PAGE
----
‘This is scary.’

 October 11, 2013

Before you know it, the ICD-10 go-live date of October 2014 will be here, and for those 55 percent of physicians who have yet to begin implementation, it’s looking like a rocky road ahead.

Speaking at the MGMA 2013 annual conference in San Diego this week, Holt Anderson, executive director of the North Carolina Healthcare Information & Communications Alliance, shared his group’s experiences with an ICD-10 end-to-end testing pilot.

Initial results? They’re just plain “scary,” said Anderson, who explained that worker productivity decreased by 50 percent when attempting to identify the proper ICD-10 codes.

[See also: ICD-10 readiness lagging, says MGMA.]

And Anderson considers NCHICA more ahead of the game than the rest. The group includes more than 300 member organizations and established its own coding task force back in 2010.

The pilot, he said, all started to see where coders were at and to share experiences with others in hope of preparing more providers. “We know what 5010 should end up being paid,” said Anderson. “We send it, and see how they adjudicate it and how it comes back. Did it match or did it not? Did the clearinghouse in between do anything?”

For 20 dual-coded and peer reviewed scenarios, the wave one results were 55 percent accurate, with many scenarios falling well below that. This was not a number Anderson, NCHICA and the participating pilot members were expecting.

These were actual clinical cases together with the top coders. “We selected some of the best of the best coders in these organizations,” he said. Then, they did peer review and realized these coders weren’t even coding correctly in ICD-9, let alone ICD-10.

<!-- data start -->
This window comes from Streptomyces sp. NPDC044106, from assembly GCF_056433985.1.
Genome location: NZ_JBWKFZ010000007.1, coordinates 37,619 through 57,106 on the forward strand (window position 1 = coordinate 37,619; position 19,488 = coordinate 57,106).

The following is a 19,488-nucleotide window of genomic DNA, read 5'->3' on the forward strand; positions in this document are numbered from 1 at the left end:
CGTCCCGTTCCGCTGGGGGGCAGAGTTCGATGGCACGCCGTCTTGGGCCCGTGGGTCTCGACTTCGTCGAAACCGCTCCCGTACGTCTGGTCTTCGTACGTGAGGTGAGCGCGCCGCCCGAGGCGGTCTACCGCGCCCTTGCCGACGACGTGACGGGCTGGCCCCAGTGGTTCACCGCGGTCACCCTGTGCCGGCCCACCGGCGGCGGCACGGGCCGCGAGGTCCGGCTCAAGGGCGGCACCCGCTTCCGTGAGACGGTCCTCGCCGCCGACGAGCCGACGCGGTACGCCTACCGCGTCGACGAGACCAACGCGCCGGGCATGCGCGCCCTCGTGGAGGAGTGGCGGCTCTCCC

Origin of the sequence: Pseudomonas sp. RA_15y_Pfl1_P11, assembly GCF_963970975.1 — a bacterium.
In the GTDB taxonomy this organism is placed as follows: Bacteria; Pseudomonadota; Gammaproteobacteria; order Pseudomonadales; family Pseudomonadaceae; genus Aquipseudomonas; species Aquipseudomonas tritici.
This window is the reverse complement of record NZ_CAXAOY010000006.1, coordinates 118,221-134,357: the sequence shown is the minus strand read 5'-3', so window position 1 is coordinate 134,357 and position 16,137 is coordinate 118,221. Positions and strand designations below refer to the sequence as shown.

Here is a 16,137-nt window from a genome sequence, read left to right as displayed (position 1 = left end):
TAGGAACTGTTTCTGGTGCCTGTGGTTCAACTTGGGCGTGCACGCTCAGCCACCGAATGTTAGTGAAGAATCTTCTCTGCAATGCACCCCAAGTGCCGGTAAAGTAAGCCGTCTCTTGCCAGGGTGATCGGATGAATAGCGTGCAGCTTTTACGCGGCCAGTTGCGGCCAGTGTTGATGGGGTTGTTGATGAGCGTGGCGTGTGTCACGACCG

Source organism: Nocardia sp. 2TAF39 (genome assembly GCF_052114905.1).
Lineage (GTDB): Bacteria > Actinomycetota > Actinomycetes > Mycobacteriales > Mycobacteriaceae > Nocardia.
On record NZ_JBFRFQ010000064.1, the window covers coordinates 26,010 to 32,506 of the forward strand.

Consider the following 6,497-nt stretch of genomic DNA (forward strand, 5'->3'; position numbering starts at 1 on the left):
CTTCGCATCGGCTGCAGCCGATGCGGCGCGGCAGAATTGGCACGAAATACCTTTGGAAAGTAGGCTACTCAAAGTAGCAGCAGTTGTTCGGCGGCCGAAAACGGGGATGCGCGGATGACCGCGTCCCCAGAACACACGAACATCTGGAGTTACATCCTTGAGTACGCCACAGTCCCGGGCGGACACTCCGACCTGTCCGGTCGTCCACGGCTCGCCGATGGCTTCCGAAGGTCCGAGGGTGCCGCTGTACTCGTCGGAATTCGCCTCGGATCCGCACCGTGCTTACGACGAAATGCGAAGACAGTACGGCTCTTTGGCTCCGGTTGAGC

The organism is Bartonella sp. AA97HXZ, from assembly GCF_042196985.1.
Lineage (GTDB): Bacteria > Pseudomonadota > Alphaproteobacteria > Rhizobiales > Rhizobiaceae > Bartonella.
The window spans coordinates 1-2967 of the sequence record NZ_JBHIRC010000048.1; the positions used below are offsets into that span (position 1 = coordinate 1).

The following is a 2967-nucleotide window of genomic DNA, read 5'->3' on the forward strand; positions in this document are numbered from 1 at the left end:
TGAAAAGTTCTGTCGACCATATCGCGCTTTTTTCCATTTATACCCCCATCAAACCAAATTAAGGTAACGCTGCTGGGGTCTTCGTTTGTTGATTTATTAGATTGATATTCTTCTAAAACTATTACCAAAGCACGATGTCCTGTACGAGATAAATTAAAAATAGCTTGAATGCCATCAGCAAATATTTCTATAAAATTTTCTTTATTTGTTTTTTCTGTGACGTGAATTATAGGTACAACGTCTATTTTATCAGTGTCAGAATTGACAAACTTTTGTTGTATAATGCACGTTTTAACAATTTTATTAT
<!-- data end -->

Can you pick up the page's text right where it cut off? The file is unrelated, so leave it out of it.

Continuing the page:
In wave two, the results were considerably better, averaging to a 63 percent accuracy rate, but “single, live births born in hospitals, delivered by Caesarian section were 100 percent coded wrong,” said Anderson.

So far, the task force has conducted more than 200 highly relevant dual coded and peer reviewed scenarios, and another 100 scenarios are still in the process.

Not only was the coding proving inaccurate, it was “taking about twice as long to code,” added Anderson. Coders were averaging two medical records per hour with ICD-10 compared to four or more under ICD-9. “Can you lose that kind of productivity?”

Larger healthcare organizations with the financial wherewithal to move aggressively forward with ICD-10 get it. They’re allocating the resources and getting the staff they need. But for smaller healthcare practices who don’t necessarily have the resources, it’s just worrisome. “We’re not sure how aware they are,” he added. “They’re concerned about meaningful use and getting their EHRs up to speed.”

And the end of the day, however, this is a major cash flow issue, he said, and providers need to “group up” and “get on it.”